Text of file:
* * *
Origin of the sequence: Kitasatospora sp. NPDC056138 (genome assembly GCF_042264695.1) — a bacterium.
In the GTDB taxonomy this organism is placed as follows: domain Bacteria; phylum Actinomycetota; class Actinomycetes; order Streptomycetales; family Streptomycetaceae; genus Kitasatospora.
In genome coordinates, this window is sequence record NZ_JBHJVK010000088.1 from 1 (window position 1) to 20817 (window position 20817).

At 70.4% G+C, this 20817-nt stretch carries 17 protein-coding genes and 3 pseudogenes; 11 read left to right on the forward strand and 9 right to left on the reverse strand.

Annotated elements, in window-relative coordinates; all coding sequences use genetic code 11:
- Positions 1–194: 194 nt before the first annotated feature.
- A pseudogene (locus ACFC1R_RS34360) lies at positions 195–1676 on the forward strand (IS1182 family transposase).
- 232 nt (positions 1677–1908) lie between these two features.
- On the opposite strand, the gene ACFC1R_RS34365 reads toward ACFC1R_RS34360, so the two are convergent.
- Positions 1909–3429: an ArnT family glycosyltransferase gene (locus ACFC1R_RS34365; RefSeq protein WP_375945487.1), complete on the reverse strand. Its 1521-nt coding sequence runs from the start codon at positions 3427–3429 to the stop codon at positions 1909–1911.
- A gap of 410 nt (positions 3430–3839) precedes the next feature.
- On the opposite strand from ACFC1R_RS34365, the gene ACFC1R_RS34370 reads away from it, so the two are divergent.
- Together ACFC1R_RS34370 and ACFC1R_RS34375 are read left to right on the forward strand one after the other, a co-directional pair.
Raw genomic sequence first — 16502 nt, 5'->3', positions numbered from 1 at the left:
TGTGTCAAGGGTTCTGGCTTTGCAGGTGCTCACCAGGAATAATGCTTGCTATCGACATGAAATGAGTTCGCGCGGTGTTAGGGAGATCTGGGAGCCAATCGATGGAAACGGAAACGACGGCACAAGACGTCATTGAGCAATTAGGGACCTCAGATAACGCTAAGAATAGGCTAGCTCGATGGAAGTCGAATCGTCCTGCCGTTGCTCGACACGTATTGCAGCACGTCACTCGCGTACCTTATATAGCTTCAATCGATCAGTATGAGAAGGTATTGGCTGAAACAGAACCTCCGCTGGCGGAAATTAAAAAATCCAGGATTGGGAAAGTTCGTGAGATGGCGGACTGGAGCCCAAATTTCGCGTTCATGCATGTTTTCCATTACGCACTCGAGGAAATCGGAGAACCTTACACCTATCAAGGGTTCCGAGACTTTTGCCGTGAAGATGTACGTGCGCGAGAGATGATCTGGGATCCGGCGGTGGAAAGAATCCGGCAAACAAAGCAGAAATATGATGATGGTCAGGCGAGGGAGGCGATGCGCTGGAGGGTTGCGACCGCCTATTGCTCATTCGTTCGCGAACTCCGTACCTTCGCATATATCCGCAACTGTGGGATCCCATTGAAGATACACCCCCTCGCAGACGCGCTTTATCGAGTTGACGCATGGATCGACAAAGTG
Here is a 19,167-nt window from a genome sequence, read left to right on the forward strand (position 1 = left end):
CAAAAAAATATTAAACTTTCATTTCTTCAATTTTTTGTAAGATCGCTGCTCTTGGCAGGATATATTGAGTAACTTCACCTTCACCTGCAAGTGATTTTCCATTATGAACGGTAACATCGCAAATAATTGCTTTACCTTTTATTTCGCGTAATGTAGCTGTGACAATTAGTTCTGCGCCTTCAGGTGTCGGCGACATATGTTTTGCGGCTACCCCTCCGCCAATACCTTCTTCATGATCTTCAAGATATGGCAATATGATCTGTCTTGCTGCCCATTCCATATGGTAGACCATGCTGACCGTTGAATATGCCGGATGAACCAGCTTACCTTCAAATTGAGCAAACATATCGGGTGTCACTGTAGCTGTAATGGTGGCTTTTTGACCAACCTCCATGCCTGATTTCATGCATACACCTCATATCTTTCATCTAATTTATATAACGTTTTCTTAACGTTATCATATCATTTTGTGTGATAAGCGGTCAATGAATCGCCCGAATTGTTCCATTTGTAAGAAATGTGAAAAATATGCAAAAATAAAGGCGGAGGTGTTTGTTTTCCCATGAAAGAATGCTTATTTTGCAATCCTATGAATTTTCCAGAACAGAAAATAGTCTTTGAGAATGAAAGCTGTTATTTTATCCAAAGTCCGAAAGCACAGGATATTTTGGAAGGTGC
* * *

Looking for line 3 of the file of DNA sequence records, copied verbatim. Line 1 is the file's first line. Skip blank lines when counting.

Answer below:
In genome coordinates, this window is sequence record NZ_JBHJVK010000088.1 from 1 (window position 1) to 20817 (window position 20817).